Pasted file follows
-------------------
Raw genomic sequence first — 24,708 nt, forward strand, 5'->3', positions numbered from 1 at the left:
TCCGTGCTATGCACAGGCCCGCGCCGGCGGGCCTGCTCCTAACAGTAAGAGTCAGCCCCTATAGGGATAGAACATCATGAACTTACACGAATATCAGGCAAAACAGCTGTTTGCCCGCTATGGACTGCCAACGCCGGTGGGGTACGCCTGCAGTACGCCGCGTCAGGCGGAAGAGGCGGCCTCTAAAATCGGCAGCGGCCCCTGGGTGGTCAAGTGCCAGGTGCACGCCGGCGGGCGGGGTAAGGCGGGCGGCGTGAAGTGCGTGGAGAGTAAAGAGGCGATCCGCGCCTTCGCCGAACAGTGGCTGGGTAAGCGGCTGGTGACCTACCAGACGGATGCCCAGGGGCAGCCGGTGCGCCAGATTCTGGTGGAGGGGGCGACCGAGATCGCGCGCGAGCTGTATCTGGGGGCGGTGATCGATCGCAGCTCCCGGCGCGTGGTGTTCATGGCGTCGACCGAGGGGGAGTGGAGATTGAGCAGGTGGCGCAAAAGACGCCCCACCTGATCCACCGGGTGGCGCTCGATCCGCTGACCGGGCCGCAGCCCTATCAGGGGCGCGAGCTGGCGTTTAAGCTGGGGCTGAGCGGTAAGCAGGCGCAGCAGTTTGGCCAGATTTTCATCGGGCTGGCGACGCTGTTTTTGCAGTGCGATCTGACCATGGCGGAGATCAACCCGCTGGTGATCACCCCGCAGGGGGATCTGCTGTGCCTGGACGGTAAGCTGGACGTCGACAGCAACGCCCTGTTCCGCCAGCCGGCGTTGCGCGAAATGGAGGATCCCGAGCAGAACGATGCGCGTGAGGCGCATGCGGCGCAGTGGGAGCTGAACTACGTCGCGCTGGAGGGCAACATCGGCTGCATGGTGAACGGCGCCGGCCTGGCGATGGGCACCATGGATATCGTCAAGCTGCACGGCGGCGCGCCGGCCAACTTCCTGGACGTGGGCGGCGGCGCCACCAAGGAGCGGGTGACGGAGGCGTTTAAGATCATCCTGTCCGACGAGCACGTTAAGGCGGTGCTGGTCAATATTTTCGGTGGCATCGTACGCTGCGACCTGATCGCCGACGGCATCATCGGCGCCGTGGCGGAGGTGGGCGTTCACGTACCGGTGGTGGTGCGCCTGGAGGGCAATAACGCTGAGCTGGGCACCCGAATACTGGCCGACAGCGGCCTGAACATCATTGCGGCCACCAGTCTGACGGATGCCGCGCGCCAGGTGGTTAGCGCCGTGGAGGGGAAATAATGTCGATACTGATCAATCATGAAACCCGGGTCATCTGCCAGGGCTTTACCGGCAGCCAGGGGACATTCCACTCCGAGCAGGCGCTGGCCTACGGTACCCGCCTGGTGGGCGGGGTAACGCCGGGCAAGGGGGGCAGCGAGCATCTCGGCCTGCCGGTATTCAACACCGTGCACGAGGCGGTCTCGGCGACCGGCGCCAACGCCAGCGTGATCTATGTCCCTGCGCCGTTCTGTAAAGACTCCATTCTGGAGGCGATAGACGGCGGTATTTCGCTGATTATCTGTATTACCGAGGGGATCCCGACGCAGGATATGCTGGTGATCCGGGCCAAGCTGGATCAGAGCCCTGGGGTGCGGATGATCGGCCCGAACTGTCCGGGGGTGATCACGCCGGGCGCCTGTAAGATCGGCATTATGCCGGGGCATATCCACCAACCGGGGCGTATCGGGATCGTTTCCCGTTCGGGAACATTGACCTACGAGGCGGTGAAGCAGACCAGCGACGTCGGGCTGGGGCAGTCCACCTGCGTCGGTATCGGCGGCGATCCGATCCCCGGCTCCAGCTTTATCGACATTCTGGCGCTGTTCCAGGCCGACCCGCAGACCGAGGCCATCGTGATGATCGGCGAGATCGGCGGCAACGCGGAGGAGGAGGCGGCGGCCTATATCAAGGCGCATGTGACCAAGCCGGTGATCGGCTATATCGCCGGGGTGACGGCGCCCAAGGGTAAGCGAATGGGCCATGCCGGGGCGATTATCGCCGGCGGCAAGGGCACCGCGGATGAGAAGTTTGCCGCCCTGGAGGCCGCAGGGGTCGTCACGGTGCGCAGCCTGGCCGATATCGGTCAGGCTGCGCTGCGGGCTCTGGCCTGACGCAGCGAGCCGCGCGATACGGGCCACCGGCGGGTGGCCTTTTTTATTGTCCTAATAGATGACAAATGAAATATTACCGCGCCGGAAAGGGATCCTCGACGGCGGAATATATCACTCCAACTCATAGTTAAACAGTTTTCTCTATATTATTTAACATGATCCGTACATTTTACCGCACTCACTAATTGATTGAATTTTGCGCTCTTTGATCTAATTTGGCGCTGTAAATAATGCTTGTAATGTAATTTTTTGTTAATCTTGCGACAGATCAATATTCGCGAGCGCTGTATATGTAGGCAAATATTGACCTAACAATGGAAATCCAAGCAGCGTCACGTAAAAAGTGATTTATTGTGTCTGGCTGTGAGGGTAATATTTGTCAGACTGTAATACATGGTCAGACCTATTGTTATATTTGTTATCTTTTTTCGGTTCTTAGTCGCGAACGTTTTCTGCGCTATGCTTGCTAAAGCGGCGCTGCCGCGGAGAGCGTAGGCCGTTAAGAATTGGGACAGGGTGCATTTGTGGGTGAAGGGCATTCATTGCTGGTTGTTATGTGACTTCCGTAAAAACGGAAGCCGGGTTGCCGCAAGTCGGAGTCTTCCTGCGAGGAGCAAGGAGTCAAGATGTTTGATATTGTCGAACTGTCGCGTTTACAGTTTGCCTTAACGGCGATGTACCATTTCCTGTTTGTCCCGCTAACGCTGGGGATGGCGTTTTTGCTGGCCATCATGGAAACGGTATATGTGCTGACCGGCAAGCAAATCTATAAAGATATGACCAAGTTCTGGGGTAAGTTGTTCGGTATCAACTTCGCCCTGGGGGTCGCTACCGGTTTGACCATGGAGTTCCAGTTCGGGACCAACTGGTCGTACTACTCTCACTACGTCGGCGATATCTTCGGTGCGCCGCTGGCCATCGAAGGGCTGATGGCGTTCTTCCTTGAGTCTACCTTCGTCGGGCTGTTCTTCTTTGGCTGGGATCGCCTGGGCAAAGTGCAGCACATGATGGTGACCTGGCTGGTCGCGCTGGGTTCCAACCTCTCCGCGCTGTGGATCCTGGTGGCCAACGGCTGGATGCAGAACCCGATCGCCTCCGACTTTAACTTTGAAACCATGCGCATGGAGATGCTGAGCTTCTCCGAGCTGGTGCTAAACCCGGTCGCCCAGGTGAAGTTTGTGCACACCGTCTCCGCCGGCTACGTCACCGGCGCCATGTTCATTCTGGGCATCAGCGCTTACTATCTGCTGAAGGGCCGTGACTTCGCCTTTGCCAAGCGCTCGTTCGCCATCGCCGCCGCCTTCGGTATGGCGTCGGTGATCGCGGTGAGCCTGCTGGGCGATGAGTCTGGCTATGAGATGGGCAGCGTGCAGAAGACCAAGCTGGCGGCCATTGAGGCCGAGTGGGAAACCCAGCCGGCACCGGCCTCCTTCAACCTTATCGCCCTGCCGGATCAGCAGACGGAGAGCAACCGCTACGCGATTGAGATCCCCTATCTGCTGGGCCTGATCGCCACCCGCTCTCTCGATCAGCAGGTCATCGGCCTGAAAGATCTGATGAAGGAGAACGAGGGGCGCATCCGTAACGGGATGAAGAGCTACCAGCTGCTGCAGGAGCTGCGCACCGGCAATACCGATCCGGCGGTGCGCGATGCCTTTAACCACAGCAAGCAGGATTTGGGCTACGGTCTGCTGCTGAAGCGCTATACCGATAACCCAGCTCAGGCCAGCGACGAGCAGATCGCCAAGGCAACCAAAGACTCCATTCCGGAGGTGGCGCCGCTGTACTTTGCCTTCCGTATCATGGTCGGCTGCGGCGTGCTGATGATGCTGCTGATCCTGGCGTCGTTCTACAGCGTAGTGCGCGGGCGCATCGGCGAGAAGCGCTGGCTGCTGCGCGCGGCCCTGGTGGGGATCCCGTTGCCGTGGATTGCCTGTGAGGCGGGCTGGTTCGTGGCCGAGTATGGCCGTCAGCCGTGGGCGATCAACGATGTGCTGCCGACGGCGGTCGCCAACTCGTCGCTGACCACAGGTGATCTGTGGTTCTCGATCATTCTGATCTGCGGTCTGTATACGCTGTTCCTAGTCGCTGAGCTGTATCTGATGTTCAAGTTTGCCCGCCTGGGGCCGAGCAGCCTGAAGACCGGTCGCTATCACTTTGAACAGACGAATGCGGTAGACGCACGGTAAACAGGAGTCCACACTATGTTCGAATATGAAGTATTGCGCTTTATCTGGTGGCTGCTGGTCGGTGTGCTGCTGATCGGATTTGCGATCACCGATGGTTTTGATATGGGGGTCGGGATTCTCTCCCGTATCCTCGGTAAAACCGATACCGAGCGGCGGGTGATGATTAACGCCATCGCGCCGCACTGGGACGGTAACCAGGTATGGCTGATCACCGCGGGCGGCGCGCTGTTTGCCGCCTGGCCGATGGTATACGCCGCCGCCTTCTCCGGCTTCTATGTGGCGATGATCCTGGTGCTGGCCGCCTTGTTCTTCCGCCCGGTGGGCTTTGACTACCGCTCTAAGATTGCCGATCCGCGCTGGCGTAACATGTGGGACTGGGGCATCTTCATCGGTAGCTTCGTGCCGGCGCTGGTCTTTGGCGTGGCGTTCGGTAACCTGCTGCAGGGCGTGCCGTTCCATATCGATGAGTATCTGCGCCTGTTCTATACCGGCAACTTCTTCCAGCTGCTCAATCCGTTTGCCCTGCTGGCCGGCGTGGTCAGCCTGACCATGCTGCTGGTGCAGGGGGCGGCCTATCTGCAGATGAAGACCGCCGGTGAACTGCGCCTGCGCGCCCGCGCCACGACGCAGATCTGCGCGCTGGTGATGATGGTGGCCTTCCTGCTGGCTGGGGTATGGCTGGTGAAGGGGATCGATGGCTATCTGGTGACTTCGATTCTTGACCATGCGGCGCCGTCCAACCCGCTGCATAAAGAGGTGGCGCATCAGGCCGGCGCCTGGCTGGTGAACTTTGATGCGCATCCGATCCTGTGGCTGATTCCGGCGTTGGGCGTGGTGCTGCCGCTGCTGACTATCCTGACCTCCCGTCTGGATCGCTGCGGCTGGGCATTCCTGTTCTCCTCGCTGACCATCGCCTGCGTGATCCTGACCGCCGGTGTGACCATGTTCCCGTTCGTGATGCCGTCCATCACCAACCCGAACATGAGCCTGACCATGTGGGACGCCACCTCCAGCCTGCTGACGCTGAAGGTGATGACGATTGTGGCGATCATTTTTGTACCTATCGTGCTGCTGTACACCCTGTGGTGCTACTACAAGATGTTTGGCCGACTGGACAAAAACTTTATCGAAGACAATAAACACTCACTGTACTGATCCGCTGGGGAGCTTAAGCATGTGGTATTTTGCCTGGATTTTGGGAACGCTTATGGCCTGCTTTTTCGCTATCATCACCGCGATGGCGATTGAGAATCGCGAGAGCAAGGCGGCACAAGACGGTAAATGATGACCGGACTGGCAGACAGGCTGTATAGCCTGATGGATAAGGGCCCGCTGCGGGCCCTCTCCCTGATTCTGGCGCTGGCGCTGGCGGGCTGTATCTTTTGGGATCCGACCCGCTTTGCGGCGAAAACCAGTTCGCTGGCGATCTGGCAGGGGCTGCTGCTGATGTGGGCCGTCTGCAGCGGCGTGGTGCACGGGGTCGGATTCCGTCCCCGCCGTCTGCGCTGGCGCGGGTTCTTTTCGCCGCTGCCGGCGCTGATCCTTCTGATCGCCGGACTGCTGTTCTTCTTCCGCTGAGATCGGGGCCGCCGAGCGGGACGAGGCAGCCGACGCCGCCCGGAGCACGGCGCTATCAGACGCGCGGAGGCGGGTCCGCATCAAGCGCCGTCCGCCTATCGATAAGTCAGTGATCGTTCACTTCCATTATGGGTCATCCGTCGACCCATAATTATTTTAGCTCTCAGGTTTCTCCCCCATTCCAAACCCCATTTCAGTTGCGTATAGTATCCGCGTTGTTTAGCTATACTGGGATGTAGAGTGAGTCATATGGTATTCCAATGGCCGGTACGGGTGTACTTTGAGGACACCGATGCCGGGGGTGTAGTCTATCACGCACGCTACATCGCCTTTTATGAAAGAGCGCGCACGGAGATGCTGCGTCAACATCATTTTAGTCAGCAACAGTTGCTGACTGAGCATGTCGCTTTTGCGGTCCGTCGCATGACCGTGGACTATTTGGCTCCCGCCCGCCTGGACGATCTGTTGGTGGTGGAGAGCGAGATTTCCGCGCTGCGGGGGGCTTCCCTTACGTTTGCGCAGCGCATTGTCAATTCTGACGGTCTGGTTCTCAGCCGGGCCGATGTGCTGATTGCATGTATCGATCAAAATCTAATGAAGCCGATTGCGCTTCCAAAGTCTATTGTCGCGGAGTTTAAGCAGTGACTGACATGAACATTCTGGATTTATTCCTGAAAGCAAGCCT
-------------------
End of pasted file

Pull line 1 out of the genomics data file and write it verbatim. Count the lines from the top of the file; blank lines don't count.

Raw genomic sequence first — 24,708 nt, forward strand, 5'->3', positions numbered from 1 at the left: